The testing undertaken for this dissertation is intended to help quantify the various time-dependant deformation processes around typical deep level hard rock tabular excavations. Three mechanisms were investigated and two different hard rock types, Ventersdorp Lava and Elsburg Quartzite were used. Uniaxial compression creep studies were done as the first part of the study followed by shear creep studies on discontinuities where crushed lava and crushed quartzite as well as a natural gouge were used as infilling. An important conclusion made is that the relationship between grain size and infilling thickness is more important than previously might have been assumed. The last part of the study consisted of triaxial post-failure relaxation tests. As far as could be determined, this is the first time triaxial post-failure tests were attempted, particularly on typical South African hard rocks. An important finding of this study is that during compression creep as well as during triaxial post-failure relaxation the amount of energy dissipated for the lava is significantly less than for quartzite. For mines operating at great depth (more than 2000m) the implication is that the rock material might relax much more slowly than might have been assumed and this means that after failure the rock mass continues to store large amounts of strain energy. This study provides the first data available for energy change calculations in fractured rock masses. Three mechanisms of time-dependant deformation were quantified providing valuable data for numerical investigations.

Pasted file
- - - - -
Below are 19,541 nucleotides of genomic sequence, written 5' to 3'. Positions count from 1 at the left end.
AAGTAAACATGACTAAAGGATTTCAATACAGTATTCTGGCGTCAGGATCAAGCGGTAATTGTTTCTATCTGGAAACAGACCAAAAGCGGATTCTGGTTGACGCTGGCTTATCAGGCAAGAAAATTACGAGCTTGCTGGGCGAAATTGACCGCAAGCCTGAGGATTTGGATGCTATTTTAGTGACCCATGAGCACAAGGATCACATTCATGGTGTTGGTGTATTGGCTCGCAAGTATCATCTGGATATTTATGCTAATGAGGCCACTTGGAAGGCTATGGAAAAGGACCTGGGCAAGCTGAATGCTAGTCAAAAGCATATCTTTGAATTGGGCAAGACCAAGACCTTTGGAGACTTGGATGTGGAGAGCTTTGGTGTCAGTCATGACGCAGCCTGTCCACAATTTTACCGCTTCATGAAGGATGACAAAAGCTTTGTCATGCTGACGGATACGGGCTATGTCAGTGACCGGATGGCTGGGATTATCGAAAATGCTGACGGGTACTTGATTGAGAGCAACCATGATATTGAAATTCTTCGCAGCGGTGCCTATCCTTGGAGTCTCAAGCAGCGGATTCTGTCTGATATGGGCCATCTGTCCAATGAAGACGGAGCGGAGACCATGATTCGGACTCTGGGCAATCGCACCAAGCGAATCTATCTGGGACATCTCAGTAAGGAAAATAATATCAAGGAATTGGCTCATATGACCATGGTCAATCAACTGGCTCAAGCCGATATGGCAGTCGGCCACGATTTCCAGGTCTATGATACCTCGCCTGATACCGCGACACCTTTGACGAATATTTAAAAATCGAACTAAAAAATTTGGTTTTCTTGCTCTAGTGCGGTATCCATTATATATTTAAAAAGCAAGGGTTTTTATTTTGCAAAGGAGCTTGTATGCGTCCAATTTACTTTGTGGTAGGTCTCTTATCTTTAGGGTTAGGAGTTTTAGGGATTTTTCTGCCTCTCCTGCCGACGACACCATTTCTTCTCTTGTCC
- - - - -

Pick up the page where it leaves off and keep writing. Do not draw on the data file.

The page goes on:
Dissertation (MSc (Mine Strata Control))--University of Pretoria, 2006.